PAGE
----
This is the fifth post in a series of posts about using Minecraft: Education Edition in the classroom. (The series of posts can be accessed at: http://bit.ly/2pRigwJ) In this post we take a look at lesson planning using Minecraft: Education Edition and we explore where to find ready-made lessons as well as how to create your own lessons using Minecraft: Education Edition.
There is a lot of buzz about using Minecraft in the classroom at the moment. Teachers have been experimenting with different ways to use it in the classroom for some time now, and they have found that Minecraft: Education Edition is a great vehicle for learning in their classrooms. But, the two big questions that most teachers ask are:
- How does one go about finding already-created lessons on using Minecraft: Education Edition in the classroom?
- How does one create a lesson from scratch using Minecraft: Education Edition?
Here are a few guidelines to follow:
How to find already-created feely-shared lessons on the Minecraft website
There are a whole bunch of ready-made, freely-shared lesson plans waiting for you on the official Minecraft website https://education.minecraft.net/class-resources/lessons/ On this website one can find lessons spanning primary, intermediate, and secondary school for use with your students. There are featured lessons:
There is also a section on the website where you can search for lessons for the age group and subject that you teach.
These are all beautifully presented and easy to follow. I had a search for Maths for Ages 6-7 and came up with quite few options to investigate.
Ideas for creating lessons from Mark Grundel in his article ‘Lesson Creation in Minecraft: Education Edition’.
Mark Grundel provides the following pointers to lesson planning
Mark suggests using a blank sheet of paper or graphc organizer for this. In this stage you decide on the skills you would like the learners to work on, and think about a back story narrative for the lesson. One would also decide on game elements to be included.
- World Setup: There are several worlds in Minecraft – which one would be best for your purposes?
- Decide between Creative and survival mode. (On the website https://education.minecraft.net/lessons/geocaching-lesson/ you can see Mark’s geocaching lesson example and how he has created it.)
- He suggests that one makes use of potions to quickly build.
- He adds that one should determine one’s world spawn point.
- After that set your inventory. Mark determined that he wanted all players entering my game to start with some items, which they could never loose. Minecraft Education Edition has a unique feature of a fixed inventory, which all players will start with upon entering the world.
Narratives Using NPCs (Non Player Characters)
After the planning stage the next step would be to create the back story narrative. Minecraft Education Edition has a unique offering of using Non-Player Characters as shown below to give the back story and the directions:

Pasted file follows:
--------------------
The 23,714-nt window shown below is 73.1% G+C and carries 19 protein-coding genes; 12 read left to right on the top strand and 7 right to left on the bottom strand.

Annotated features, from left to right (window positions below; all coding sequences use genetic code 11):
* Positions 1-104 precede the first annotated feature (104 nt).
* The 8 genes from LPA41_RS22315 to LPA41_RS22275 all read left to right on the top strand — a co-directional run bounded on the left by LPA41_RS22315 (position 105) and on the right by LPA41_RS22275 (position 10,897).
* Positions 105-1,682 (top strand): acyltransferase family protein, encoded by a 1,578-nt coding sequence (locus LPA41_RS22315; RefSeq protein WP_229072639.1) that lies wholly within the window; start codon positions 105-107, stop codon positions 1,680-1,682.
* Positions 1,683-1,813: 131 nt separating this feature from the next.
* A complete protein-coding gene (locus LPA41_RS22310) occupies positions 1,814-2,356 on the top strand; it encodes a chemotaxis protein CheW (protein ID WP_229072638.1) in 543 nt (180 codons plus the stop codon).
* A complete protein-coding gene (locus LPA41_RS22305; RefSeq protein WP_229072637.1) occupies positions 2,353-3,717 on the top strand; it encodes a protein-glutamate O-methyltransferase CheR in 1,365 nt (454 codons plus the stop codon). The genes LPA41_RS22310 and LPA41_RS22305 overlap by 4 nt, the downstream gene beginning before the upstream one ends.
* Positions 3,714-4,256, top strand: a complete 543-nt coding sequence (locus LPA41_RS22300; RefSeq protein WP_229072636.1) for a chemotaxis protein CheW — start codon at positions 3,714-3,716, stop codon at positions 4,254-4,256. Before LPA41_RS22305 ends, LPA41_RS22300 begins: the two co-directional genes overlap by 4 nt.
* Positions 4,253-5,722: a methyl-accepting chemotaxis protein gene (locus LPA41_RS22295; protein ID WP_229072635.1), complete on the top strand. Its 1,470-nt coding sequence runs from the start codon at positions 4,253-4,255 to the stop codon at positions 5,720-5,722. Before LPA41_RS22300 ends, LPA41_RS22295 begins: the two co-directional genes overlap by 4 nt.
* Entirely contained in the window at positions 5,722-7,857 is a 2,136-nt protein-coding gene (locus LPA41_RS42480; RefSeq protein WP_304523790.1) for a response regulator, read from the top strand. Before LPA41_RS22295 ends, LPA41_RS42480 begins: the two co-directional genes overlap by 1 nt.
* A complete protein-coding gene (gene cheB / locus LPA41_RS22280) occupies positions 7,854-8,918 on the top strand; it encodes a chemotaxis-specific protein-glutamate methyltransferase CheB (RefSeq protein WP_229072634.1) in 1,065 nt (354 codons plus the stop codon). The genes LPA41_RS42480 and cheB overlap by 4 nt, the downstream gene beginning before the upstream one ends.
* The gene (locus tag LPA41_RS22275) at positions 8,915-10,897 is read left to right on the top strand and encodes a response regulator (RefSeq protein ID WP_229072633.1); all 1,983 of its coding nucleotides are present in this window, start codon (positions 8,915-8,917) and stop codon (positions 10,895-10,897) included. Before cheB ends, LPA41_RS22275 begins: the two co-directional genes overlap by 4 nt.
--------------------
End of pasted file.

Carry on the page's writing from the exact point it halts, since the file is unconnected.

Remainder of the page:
Build Your World
The next step is to build your world. Mark says: “This is the really fun part. As the teacher and game designer you can determine what you want your students to accomplish. Where do you want them to go? Will there be false clues. You are only limited by your creativity.”
Ways to use Minecraft in your classroom
Albeit using already-created Minecraft lessons in your classroom or creating your own lessons, there are a ton of ideas available. In his Edutopia article ‘Ideas for Using Minecraft in the Classroom’ Andrew Smith https://goo.gl/r2E3iQ here are a couple:
Make History Come Alive
There are many already-created three-dimensional replica structures available in Minecraft Education Edition, such as the Roman Colosseum or the Globe Theatre in London. You can import these into your created game for the learners to explore.
Add a Tool for Writing
Minecraft: Education Edition can be used to tell stories with characters, locations, choices, motivations, and plots. Learners can write and create stories based on their character within Minecraft: Education Edition.
Aid Visualization and Reading Comprehension
Learners can demonstrate their reading comprehension by creating a visualization. They can reconstruct various settings from a text, and even re-create scenes and plot events.
Address Problem Solving and Other Math Principles Teachers can use Minecraft to build skills needed for Maths competency.
- Take a look at: Petoskey’s ‘Bringing Minecraft into the classroom’ to read about Nikky Willison’s third-grade classroom on a particular Wednesday morning.creating zoos in Minecraft. On this day there were about a dozen zoos in the process of construction as students worked in pairs to create the ideal habitats for a wide array of animals through the use of Minecraft: Education Edition
- Listen to this series of podcasts entitled ‘Powering Up
Student Learning Through Minecraft’ where Tch Talks interview various
educators about their use of Minecraft in the classroom